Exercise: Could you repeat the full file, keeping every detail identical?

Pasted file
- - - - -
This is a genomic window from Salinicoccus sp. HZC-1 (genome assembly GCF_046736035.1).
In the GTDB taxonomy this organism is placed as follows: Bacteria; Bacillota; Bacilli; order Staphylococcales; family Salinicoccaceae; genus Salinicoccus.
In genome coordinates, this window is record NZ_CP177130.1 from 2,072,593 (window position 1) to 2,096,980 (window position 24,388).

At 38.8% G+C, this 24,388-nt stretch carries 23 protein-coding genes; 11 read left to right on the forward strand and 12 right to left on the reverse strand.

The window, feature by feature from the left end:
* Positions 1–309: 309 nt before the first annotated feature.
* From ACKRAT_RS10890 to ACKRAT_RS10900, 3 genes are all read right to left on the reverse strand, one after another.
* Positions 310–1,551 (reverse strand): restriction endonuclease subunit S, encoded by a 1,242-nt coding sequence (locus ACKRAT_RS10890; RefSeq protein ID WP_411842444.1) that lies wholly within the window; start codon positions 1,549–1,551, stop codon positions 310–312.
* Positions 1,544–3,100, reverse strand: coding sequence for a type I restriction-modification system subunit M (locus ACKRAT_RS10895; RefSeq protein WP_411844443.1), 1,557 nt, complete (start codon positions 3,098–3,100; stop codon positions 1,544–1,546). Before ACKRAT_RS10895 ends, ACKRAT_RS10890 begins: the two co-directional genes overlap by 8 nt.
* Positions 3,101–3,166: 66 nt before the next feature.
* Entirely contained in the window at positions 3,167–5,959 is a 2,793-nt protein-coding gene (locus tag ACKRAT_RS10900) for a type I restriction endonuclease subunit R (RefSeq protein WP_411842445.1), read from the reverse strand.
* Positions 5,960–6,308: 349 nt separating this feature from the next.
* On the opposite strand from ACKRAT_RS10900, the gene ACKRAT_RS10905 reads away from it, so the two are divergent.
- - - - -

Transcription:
This is a genomic window from Salinicoccus sp. HZC-1 (genome assembly GCF_046736035.1).
In the GTDB taxonomy this organism is placed as follows: Bacteria; Bacillota; Bacilli; order Staphylococcales; family Salinicoccaceae; genus Salinicoccus.
In genome coordinates, this window is record NZ_CP177130.1 from 2,072,593 (window position 1) to 2,096,980 (window position 24,388).

At 38.8% G+C, this 24,388-nt stretch carries 23 protein-coding genes; 11 read left to right on the forward strand and 12 right to left on the reverse strand.

The window, feature by feature from the left end:
* Positions 1–309: 309 nt before the first annotated feature.
* From ACKRAT_RS10890 to ACKRAT_RS10900, 3 genes are all read right to left on the reverse strand, one after another.
* Positions 310–1,551 (reverse strand): restriction endonuclease subunit S, encoded by a 1,242-nt coding sequence (locus ACKRAT_RS10890; RefSeq protein ID WP_411842444.1) that lies wholly within the window; start codon positions 1,549–1,551, stop codon positions 310–312.
* Positions 1,544–3,100, reverse strand: coding sequence for a type I restriction-modification system subunit M (locus ACKRAT_RS10895; RefSeq protein WP_411844443.1), 1,557 nt, complete (start codon positions 3,098–3,100; stop codon positions 1,544–1,546). Before ACKRAT_RS10895 ends, ACKRAT_RS10890 begins: the two co-directional genes overlap by 8 nt.
* Positions 3,101–3,166: 66 nt before the next feature.
* Entirely contained in the window at positions 3,167–5,959 is a 2,793-nt protein-coding gene (locus tag ACKRAT_RS10900) for a type I restriction endonuclease subunit R (RefSeq protein WP_411842445.1), read from the reverse strand.
* Positions 5,960–6,308: 349 nt separating this feature from the next.
* On the opposite strand from ACKRAT_RS10900, the gene ACKRAT_RS10905 reads away from it, so the two are divergent.